The Santa Barbara Museum of Art is currently displaying “Everyday Luxury: Chinese Silks of the Qing Dynasty (1644-1911).” These silks epitomize the tradition and craftsmanship of ancient Chinese culture and show the beauty of silk production. Through the use of different techniques, these silks capture the viewer’s eyes and force them to focus in on the fashion, searching for every fine detail.

The museum is showcasing more than 90 silks from its collection, and the display includes a wide array of dragon robes, women’s dresses, theatrical wear and accessories. The museum also has women’s skirts on display, the same skirts that eventually became the common clothing as societies changed and progressed. The exhibition presents the imagery, forms and techniques utilized by these craftsmen to create such beautiful wear. Many of the garments are threaded with a single gold strand that was common of such fine fashions.

When first entering the exhibit, the visitor is overwhelmed by the sheer beauty of the dragon robes that are first presented when entering the exhibit. These displays are fascinating, particularly when one thinks about how long it took to create the complexly interlocking gold lattice patterns that create a decorative background for the important imperial imagery of clouds, dragons, birds, flowers and bats that are on the robes. A quick turn to the right of the museum entrance reveals a history of the Manchu conquest of the Han Dynasty as captured in clothing. After the conquest, the Manchu imposed their ideology and complex system of court dress upon pre-existing tradition, beginning a blurring of the two fashions.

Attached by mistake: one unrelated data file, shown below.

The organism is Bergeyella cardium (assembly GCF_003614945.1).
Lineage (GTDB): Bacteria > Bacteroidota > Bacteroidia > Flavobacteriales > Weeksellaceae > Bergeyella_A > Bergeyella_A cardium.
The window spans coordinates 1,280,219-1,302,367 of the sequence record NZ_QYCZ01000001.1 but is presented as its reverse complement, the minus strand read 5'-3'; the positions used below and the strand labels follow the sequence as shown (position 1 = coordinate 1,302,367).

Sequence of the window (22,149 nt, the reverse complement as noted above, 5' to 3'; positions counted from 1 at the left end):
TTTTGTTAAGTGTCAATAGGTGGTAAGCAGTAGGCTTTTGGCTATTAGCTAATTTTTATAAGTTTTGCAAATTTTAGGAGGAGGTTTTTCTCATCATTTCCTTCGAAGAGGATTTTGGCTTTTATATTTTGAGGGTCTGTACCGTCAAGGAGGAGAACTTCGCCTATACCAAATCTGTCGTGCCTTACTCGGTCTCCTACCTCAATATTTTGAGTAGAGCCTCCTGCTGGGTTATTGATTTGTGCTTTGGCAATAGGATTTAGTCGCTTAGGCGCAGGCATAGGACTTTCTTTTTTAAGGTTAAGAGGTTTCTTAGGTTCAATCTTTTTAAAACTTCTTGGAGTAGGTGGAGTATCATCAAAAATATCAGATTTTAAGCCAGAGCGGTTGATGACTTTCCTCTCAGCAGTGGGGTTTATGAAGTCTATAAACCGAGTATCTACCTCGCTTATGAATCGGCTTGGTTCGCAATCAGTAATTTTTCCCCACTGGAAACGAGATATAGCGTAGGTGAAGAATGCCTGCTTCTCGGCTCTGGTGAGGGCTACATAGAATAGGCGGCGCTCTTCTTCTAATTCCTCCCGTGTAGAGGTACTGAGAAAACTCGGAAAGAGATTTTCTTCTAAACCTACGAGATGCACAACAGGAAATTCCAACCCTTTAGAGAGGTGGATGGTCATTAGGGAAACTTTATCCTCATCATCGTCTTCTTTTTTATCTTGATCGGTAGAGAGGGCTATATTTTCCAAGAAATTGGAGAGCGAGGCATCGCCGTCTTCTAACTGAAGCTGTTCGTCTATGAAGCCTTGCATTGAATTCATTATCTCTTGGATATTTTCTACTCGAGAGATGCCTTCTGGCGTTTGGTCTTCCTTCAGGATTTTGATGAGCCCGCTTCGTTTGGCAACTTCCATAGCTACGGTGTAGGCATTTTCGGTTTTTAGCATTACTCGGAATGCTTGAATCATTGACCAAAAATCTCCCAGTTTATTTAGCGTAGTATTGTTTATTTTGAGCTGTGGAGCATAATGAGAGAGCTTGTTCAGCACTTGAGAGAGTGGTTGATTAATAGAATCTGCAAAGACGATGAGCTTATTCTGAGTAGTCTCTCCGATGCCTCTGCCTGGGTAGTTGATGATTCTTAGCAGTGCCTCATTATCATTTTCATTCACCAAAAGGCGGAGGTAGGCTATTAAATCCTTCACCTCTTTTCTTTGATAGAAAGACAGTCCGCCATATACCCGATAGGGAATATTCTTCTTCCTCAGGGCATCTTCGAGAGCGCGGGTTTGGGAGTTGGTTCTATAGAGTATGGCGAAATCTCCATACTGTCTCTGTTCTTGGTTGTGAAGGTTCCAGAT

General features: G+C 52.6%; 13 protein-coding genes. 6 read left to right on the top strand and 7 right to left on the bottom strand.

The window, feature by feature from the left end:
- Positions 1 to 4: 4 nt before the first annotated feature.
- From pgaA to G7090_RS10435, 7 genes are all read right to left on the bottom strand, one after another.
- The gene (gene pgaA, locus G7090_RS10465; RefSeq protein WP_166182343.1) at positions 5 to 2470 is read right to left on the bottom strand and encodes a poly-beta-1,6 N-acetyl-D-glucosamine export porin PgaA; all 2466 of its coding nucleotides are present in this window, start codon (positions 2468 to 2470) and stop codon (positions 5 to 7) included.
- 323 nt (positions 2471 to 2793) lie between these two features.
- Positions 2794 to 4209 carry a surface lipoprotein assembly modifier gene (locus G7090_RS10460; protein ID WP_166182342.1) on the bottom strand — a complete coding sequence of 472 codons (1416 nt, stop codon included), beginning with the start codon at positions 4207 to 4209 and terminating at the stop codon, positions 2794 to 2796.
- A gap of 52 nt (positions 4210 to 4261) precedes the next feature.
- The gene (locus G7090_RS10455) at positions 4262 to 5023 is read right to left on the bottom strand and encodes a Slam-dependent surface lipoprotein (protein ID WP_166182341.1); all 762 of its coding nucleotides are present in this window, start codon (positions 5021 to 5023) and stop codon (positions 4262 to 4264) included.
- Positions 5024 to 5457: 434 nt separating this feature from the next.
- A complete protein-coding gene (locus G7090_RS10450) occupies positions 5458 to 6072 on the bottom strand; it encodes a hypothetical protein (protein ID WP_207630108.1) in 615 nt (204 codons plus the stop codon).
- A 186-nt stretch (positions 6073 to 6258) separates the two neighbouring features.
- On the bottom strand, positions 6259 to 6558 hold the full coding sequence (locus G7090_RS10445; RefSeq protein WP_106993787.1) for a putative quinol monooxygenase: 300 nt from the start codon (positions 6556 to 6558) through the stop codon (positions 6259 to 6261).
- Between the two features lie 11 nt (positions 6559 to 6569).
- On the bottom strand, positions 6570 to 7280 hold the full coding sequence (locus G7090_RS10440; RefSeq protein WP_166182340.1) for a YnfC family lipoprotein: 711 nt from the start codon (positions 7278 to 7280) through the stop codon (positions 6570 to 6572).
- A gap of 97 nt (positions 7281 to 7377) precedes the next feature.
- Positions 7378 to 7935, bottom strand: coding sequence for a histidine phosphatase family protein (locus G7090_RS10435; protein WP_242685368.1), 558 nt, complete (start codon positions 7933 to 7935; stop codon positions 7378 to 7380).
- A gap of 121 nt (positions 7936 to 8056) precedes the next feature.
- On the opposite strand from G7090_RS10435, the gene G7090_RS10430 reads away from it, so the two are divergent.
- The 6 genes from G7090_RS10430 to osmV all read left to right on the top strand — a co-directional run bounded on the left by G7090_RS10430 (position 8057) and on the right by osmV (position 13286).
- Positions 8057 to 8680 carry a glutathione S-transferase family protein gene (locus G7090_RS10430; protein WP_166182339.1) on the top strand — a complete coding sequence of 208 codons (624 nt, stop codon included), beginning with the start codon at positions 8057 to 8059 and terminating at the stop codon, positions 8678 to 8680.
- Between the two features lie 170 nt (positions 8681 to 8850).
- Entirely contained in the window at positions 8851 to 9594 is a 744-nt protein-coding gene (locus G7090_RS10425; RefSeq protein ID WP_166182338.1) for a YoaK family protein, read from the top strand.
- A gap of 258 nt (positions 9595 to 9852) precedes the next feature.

The Manchu based themselves on a class system, and therefore, the robes often have a patch on them representing different status levels. One robe exquisitely embellished with an embroidered peacock feather stands out and can be viewed at a closer distance through a magnifying glasses. The beauty and style of these garments is something to be admired.

While the dragon robes are quite fascinating and dominate the exhibit with their extreme amount of decoration, the female dress robes are more feminine and emphasize the detail of the embroidery. These robes have a soft look to them, which engages the eye with the beauty of the material as well as the creative craftsmanship. Flowers and dragons decorate the robes, which utilize extravagant colors that capture the eye.

The museum’s collection of traditional and formal dress is not the only collection of garments that the museum owns. Also on display are the overly extravagant reversible theatrical robes for the celestial women characters in the Cantonese Opera. One such robe is lined with beads outlining the figure of a bat. This symbol signifies blessing, marking the celestials as bringers of good fortune. The robe contains extreme amounts of color and embroidery that emphasize the outlined figure.

Also on display are traditional Chinese women’s skirts of the 18th and 19th centuries. Decorated in similar ways to those of the robes, these skirts are adorned with motifs depicting primarily flowers and plants. These motifs emit a feminine feel and beauty that symbolize good wishes for wealth, health and many sons. The turquoise skirt on display is embroidered with dragons and contains pleats that give the illusion that the dragon is moving when the fabric moves.

The traditional garments of the Qing Dynasty are on display at the Santa Barbara Museum of Art until Feb. 17 and are worth the trip down to State Street. Admission is free on Sundays and $6 for students with ID on weekdays and Saturdays.